2017-07-27T17:46:36+03:00[Europe/Moscow]entrueFeminist theology, Religious segregation, Toleration, Kadimah (student association), Concordat, State religion, Edict of Fontainebleau, Secularization, Kulturkampf, Camisard, Prussian Union of churches, Edict of Nantes, Theocracy, Dhimmi, Clerical fascism, Reichskonkordat, Hindu politics, Religious views on same-sex marriage, Marxism and religion, Catholic Church and Nazi Germany, Stalinist show trial of the Kraków Curia, Jewish political movements, Strengths and weaknesses of evolution, Commission for Building Fifty New Churches, Religious liberalism in Rajput courts, Jewish left, No Religious Test Clause, Religious affiliations of Presidents of the United States, Islamic democracy, Blue Mass, Religion and politics in the United States, Teach the Controversy, Racism in the Palestinian territories, Judaism and politics, Catholic Church and Nazi Germany during World War II, Red Massflashcardshttp://rvote.comReligion and politics
Feminist theology is a movement found in several religions, including Buddhism, Christianity, Judaism, and New Thought, to reconsider the traditions, practices, scriptures, and theologies of those religions from a feminist perspective.
Religious segregation is the separation of people according to their religion.
Toleration is "the practice of deliberately allowing or permitting a thing of which one disapproves.
Kadimah (student association)
Kadimah (Hebrew: קדימה, lit. Forwards) was the first Jewish student association in Vienna, founded many years before Theodor Herzl became the leading spokesman of the Zionist movement.
A concordat is convention between the Holy See and a sovereign state that defines the relationship between the Catholic Church and the state in matters that concern both, i.
A state religion (also called an established religion, state church, established church, or official religion) is a religious body or creed officially endorsed by the state.
Edict of Fontainebleau
The Edict of Fontainebleau (22 October 1685) was an edict issued by Louis XIV of France, also known as the Revocation of the Edict of Nantes.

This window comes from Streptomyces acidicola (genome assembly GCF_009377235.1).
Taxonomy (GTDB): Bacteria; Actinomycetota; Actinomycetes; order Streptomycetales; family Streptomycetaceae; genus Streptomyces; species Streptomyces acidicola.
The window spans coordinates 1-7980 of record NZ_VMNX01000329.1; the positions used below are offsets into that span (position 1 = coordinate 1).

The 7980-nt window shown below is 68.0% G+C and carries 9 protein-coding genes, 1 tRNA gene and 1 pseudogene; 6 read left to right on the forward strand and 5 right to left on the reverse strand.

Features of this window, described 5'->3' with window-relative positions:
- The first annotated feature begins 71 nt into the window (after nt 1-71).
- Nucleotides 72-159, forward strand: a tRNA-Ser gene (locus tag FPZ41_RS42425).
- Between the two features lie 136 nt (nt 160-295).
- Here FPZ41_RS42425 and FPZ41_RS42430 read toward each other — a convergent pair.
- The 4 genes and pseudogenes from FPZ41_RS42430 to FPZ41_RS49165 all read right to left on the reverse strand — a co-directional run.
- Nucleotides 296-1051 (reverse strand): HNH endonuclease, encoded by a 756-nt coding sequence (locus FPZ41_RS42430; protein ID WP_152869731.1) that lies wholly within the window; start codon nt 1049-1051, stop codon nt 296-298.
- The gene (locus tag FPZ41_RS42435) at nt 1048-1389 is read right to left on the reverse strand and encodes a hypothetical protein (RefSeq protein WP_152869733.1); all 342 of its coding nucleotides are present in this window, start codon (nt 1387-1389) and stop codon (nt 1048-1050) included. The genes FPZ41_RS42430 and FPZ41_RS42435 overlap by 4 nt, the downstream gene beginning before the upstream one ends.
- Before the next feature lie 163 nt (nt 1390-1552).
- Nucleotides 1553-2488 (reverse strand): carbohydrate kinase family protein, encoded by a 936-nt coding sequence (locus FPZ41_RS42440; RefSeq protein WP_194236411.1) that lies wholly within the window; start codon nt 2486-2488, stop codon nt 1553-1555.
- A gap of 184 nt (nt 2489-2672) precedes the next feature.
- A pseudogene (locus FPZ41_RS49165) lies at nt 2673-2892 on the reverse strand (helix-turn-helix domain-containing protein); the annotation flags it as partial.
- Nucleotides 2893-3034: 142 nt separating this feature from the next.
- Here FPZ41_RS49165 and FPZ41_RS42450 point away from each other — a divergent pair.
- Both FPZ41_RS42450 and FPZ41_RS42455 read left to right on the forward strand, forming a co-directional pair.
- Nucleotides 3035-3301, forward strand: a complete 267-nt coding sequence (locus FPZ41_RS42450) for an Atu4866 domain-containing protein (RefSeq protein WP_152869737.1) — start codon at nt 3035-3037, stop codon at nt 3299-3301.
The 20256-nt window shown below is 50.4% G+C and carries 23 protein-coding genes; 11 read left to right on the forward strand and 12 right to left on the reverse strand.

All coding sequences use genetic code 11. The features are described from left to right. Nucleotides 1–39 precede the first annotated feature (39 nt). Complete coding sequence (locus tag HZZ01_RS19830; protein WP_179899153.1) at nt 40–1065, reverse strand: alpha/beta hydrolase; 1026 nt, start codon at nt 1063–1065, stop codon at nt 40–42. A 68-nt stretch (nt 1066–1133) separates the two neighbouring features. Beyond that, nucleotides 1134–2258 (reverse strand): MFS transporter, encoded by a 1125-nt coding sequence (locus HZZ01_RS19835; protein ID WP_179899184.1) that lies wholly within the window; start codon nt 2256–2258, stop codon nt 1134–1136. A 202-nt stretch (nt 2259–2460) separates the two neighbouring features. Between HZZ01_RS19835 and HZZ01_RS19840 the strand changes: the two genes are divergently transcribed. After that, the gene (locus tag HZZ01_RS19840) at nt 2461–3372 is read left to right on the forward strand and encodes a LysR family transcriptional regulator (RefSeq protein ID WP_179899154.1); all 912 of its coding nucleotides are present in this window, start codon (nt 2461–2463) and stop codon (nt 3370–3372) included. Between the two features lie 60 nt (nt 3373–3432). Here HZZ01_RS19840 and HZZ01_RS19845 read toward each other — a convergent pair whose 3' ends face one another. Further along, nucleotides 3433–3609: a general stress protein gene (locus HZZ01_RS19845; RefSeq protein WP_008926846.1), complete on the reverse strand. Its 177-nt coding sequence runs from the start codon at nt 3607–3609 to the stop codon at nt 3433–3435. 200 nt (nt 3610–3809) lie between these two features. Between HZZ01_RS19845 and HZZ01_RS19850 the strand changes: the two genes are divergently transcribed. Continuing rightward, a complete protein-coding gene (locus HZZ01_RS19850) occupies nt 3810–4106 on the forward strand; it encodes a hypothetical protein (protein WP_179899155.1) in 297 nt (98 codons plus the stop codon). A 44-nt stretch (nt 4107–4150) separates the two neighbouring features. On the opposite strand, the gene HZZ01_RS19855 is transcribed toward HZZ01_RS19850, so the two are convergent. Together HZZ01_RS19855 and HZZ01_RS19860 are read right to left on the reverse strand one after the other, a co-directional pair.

Secularization is the transformation of a society from close identification with religious values and institutions toward nonreligious values and secular institutions.
The German term (pronounced [kʊlˈtuːɐ̯kampf], literally "culture struggle") refers to power struggles between emerging constitutional and democratic nation states and the Roman Catholic Church over the place and role of religion in modern polity, usually in connection with secularization campaigns.
Camisards were Huguenots (French Protestants) of the rugged and isolated Cévennes region, and the Vaunage in southern France.
Prussian Union of churches
The Prussian Union of Churches (known under multiple other names) was a major Protestant church body which emerged in 1817 from a series of decrees by Frederick William III of Prussia that united both Lutheran and Reformed denominations in Prussia.
Edict of Nantes
The Edict of Nantes (French: édit de Nantes), signed on 13 of April 1598 by King Henry IV of France, granted the Calvinist Protestants of France (also known as Huguenots) substantial rights in the nation, which was still considered essentially Catholic at the time.
Theocracy or ecclesiocracy is a form of government in which a deity is the source from which all authority derives.
A dhimmī (Arabic: ذمي ḏimmī, IPA: [ˈðɪmmiː], collectively أهل الذمة ahl al-ḏimmah/dhimmah "the people of the dhimma") is a historical term referring to non-Muslim citizens of an Islamic state.
Clerical fascism (also clero-fascism or clerico-fascism) is an ideology that combines the political and economic doctrines of fascism with clericalism, i.
The Reichskonkordat ("Concordat between the Holy See and the German Reich") is a treaty negotiated between the Vatican and the emergent Nazi Germany.
Hindu politics refers to the political movements professing to draw inspiration from Hinduism.
Religious views on same-sex marriage